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New Eddystone Rock sits within Misty Fjords National Monument and the Tongass National Forest. The U.S. Forest Service administers the island with its towering basalt pillar.
President Carter declared Misty Fiords a national monument in 1978 under the Antiquities Act. Then the state of Alaska fought the federal government over land rights. Under the 1980 Alaska National Interest Lands Conservation Act, the designation changed to Misty Fjords National Monument. And it also reduced the monument’s size slightly.
Historically, the Tlingit people occupied this region. Their history dates back almost 10,000 years.
Europeans first visited the area over 200 years ago. George Vancouver surveyed the Behm Canal in 1793. He named the island after the Eddystone lighthouse, a similar formation off Plymouth, England.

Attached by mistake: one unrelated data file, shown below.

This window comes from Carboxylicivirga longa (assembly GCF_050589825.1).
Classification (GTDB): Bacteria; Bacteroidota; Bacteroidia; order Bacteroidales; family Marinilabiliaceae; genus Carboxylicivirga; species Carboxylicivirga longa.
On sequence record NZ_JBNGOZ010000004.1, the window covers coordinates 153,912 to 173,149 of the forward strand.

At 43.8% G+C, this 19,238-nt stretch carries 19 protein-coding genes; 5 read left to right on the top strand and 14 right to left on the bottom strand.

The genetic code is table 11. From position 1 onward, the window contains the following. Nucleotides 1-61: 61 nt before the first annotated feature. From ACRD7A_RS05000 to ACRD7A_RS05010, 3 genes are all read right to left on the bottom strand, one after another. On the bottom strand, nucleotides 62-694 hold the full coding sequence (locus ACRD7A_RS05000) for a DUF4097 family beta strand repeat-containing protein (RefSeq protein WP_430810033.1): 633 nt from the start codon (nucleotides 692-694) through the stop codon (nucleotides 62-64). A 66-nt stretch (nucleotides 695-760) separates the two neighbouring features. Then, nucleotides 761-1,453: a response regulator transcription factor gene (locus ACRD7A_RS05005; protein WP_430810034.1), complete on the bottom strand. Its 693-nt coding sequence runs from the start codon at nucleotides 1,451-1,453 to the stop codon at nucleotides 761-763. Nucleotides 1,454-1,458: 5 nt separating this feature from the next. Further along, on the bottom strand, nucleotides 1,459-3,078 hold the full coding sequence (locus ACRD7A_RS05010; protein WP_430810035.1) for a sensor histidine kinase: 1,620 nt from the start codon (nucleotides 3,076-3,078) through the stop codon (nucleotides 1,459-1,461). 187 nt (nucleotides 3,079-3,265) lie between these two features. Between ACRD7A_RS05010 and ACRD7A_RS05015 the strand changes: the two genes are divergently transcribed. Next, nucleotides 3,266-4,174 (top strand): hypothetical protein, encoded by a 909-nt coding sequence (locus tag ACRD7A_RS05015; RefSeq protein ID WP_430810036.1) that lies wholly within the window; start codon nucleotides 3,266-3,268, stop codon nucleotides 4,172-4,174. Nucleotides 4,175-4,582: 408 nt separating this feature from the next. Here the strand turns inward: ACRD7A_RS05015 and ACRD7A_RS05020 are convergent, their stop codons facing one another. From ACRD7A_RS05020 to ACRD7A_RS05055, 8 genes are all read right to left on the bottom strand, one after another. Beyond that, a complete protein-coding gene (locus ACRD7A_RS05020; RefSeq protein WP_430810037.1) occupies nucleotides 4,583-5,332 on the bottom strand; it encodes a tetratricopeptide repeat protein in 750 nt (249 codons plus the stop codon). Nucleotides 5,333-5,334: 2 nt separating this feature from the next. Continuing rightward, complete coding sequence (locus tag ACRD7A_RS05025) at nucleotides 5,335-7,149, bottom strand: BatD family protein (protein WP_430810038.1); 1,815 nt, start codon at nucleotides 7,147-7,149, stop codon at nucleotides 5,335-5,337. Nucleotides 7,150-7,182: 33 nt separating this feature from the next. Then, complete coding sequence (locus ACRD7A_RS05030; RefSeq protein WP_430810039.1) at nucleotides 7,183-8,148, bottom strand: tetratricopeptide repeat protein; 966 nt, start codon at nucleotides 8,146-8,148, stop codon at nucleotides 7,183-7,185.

His party landed on New Eddystone and encountered some of the Tlingit.
“We stopped to breakfast and whilst we were thus engaged, three small canoes, with about a dozen of the natives, landed and approached us unarmed, and with the utmost good humor accepted such presents as were offered to them, making signs in return, that they had brought nothing to dispose of, but inviting us in the most pressing manner to their habitations.”Captain Vancouver in his report to King George III
The island formed by volcanic activity at the end of the last ice age. As the thick ice covering melted, compression of the underlying crust reduced. The crust thrust upward, breaking the rock. New Eddystone volcano erupted approximately 15,000 years ago.
Location: East of Ketchikan, Alaska
Designation: National Monument
Date designated/established: December 5, 1978
Date of my visit: June 1, 2022